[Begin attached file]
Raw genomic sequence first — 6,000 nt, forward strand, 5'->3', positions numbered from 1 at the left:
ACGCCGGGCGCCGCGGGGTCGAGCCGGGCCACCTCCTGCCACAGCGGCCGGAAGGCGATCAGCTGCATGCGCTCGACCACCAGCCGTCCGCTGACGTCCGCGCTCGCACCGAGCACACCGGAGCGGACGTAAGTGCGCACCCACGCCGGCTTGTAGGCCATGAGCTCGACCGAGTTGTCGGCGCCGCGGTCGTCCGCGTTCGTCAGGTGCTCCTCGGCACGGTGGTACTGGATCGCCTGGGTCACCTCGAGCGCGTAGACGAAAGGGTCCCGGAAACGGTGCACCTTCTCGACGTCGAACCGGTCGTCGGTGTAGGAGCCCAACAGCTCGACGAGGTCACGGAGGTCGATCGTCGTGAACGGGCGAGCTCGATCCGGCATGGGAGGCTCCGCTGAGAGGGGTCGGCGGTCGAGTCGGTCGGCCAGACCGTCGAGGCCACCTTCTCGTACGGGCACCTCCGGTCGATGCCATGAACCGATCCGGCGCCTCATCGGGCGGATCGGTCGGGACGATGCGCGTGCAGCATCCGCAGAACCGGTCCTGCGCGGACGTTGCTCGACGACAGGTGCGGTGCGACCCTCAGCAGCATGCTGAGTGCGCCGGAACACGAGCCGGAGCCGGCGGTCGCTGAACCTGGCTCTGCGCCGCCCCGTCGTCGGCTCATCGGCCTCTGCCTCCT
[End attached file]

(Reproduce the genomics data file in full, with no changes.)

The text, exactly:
Raw genomic sequence first — 6,000 nt, forward strand, 5'->3', positions numbered from 1 at the left:
ACGCCGGGCGCCGCGGGGTCGAGCCGGGCCACCTCCTGCCACAGCGGCCGGAAGGCGATCAGCTGCATGCGCTCGACCACCAGCCGTCCGCTGACGTCCGCGCTCGCACCGAGCACACCGGAGCGGACGTAAGTGCGCACCCACGCCGGCTTGTAGGCCATGAGCTCGACCGAGTTGTCGGCGCCGCGGTCGTCCGCGTTCGTCAGGTGCTCCTCGGCACGGTGGTACTGGATCGCCTGGGTCACCTCGAGCGCGTAGACGAAAGGGTCCCGGAAACGGTGCACCTTCTCGACGTCGAACCGGTCGTCGGTGTAGGAGCCCAACAGCTCGACGAGGTCACGGAGGTCGATCGTCGTGAACGGGCGAGCTCGATCCGGCATGGGAGGCTCCGCTGAGAGGGGTCGGCGGTCGAGTCGGTCGGCCAGACCGTCGAGGCCACCTTCTCGTACGGGCACCTCCGGTCGATGCCATGAACCGATCCGGCGCCTCATCGGGCGGATCGGTCGGGACGATGCGCGTGCAGCATCCGCAGAACCGGTCCTGCGCGGACGTTGCTCGACGACAGGTGCGGTGCGACCCTCAGCAGCATGCTGAGTGCGCCGGAACACGAGCCGGAGCCGGCGGTCGCTGAACCTGGCTCTGCGCCGCCCCGTCGTCGGCTCATCGGCCTCTGCCTCCT